A response to The Times' article "Trying to cure cancer could land you in court"

28 June 2013

In Lord Saatchi's article in The Times, he stated that clinical negligence law stifles medical innovation which has led to an inertia in the treatment of many conditions including cancer. He argues his Medical Innovation Bill will create a better research environment than at present.

The differentiation he makes between reckless experimentation and responsible scientific innovation is commendable. Also Lord Saatchi’s description of cancer is heart-breaking. The point that I must take issue with, as a clinical negligence lawyer, is the suggestion that the law of negligence has to date been a block to finding a cure to cancer.  I think this non sequitur risks devaluing the debate.  In order to find an eye catching headline Lord Saatchi has jumped upon a fashionable band wagon of demonising clinical negligence litigation. 

As a claimant clinical negligence lawyer of many years’ experience, I tire of the constant need to explain that we are just part of the process: our job is to help clear up after the medical profession have made mistakes.  We serve the same public.  Many of us are truly committed to the National Health Service, inspired by the skills of doctors and keen supporters of medical innovation.

I have seen no evidence that clinical negligence litigation is restricting medical research or innovation in the UK.  Indeed, it is difficult to envisage that a claimant could bring a successful clinical negligence claim in relation to a carefully considered decision by a doctor to try (with the patient’s consent) a novel treatment which could be in the patient’s best interests.

Instead, the everyday experience of my practice involves bringing claims on behalf of families who have lost a loved one to cancer because of a failure by a medical professional to provide treatment of an acceptable standard (for example, not acting on their abnormal test results and provide timely treatment that would have altered the course of the disease).  It is worth mentioning that many times the mistake is an “honest” error by an overworked clinician trying to do his or her best in very difficult circumstances – it is often a tragedy for both the clinician and the patient, and both, in a sense, are victims of the inadequacies of the system.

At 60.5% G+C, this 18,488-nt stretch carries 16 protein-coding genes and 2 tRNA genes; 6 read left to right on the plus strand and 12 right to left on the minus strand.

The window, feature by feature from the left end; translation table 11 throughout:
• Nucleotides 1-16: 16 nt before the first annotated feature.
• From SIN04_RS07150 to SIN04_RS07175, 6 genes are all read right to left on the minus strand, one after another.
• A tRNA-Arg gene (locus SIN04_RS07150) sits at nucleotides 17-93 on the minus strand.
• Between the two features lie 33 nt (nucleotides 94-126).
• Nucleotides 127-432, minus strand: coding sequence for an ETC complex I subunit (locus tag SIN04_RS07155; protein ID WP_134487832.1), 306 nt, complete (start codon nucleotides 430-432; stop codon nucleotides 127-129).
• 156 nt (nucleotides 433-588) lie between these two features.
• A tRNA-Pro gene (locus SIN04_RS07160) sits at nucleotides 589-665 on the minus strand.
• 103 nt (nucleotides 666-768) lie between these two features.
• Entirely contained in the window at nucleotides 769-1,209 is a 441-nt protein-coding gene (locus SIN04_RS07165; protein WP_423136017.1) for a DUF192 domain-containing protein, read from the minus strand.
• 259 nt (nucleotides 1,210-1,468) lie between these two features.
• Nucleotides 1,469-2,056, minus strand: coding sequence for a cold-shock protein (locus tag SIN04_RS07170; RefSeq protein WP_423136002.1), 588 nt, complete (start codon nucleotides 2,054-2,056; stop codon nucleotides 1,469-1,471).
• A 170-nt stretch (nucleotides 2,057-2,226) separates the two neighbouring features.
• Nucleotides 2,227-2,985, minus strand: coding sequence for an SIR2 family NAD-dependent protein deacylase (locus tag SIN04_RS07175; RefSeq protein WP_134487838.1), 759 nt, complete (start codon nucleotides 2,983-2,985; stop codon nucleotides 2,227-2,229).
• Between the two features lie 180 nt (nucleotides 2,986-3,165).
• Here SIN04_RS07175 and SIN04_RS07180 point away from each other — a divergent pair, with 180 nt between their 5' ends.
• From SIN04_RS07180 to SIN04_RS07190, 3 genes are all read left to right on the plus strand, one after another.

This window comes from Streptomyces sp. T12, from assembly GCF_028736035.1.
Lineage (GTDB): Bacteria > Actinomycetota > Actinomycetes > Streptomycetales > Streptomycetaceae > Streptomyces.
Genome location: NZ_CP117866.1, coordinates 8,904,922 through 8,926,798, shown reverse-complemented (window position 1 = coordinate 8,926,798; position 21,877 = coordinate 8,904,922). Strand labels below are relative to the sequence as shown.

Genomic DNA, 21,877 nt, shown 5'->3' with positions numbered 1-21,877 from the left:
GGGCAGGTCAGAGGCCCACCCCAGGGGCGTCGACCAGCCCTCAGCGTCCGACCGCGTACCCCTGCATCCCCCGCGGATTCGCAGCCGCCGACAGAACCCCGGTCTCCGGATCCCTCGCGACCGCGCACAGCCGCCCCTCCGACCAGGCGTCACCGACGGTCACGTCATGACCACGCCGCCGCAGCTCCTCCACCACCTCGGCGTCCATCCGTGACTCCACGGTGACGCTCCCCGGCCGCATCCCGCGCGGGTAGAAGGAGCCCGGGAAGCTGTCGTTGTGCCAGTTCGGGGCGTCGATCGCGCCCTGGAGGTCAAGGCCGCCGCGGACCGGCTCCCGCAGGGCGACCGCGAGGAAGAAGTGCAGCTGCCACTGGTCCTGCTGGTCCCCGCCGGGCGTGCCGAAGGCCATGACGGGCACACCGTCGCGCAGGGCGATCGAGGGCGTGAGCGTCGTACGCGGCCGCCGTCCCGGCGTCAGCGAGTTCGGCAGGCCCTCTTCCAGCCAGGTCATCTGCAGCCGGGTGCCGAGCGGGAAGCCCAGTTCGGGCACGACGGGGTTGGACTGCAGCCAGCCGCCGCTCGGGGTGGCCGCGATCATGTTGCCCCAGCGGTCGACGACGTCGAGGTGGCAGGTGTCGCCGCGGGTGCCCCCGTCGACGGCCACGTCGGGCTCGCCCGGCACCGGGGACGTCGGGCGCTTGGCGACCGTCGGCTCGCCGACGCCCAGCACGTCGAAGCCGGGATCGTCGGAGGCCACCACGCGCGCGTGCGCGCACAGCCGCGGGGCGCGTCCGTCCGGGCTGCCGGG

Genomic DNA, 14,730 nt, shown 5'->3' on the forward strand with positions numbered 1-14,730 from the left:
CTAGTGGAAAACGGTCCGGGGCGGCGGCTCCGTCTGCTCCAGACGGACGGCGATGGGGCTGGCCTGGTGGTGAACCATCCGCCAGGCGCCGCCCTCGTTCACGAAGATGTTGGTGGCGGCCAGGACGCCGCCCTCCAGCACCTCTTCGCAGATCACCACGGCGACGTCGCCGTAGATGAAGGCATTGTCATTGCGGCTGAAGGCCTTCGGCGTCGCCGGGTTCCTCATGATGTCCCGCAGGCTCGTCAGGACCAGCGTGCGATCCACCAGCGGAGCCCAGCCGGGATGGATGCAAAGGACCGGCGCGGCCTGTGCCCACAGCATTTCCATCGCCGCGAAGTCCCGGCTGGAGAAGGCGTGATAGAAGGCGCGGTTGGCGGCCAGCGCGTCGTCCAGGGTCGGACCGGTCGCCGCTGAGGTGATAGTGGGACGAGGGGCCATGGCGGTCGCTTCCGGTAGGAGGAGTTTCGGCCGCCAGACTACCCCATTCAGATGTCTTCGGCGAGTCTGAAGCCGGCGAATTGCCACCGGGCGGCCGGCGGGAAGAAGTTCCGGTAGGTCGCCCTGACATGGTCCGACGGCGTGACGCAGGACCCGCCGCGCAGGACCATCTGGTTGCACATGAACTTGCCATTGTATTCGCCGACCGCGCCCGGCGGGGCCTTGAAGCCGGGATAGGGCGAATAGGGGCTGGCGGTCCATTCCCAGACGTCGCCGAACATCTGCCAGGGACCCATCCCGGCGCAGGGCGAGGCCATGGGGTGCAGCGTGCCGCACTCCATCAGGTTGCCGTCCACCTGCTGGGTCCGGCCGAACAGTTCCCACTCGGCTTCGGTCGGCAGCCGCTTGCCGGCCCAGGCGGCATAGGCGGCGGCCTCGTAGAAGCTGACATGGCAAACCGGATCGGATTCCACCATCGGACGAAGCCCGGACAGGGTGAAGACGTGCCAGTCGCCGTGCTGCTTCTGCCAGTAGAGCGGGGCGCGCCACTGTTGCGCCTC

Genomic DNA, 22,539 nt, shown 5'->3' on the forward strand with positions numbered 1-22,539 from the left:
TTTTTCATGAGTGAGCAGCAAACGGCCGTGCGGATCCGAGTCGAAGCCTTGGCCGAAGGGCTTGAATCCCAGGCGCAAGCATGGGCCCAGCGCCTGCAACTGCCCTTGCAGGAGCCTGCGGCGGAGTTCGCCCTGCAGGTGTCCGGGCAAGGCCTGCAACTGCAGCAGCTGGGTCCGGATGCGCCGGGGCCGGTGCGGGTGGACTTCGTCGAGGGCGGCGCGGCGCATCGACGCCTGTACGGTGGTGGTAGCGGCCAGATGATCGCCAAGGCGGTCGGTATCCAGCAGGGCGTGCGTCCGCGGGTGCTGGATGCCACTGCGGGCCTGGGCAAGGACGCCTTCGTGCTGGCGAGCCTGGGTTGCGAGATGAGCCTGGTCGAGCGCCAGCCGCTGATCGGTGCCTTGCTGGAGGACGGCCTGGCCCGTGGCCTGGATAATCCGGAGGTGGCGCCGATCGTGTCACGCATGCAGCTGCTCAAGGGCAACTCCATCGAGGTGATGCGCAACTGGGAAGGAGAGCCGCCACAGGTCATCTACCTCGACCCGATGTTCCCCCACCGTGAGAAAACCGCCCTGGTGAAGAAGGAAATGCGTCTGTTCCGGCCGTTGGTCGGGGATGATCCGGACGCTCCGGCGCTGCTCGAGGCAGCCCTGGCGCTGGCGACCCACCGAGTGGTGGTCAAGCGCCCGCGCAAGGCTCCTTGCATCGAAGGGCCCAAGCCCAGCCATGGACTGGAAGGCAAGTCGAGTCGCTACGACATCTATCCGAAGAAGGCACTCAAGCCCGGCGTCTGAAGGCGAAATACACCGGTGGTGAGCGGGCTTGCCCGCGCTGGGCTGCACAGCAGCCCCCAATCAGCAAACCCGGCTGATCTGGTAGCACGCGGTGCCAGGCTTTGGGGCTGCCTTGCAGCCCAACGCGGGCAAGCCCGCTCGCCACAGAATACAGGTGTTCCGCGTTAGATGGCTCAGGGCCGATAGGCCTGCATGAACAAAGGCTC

I am frustrated by the ease with which the public vilify medical lawyers when no one questions the right of the paralysed crash victim to seek compensation from another driver.  The ethical position of claiming in civil law against a medical professional whose negligent practices have had an equally devastating outcome is directly synonymous. 

The inconvenient truth is that doctors sometimes get it wrong; wrong by crass error, carelessness or, occasionally, wrong by the hubris of dangerous experimentation.  This is something that the public (or possibly the media) do not want to face up to it would seem.  Again there is a mismatch here: the media for all its frenzied reporting of all the shortcomings of the NHS can provide no solutions or redress for the affected patients and their families.  Civil law, albeit ravaged by legal aid cuts and changes to the funding of claims, can.

The law as it is currently framed does set clear guidance for responsible behaviour.  It does not force all doctors to doggedly adhere to one particular practice but it does require them not to act in way which is illogical or would be considered unreasonable by all other doctors in their field.  I would argue that the case law has evolved in such a way that it is possible to have good responsible and innovative treatment, provided appropriate consents are obtained.  That said, there is never any harm in clarifying the position and to that extent Lord Saatchi’s bill may be welcomed. 

My plea is that we avoid muddling the issues here.  Medical negligence law seeks to protect the public from “reckless experimentation” just as Lord Saatchi would have his Bill do, creating an environment where safe research can flourish. However, it is equally important that a basic standard of care is upheld for all patients.  By blurring the issues in a way that permits medical negligence lawyers to be vilified, Lord Saatchi may, inadvertently, undermine one of the key mechanisms of achieving accountability that, in turn, prevents bad medical practice. 

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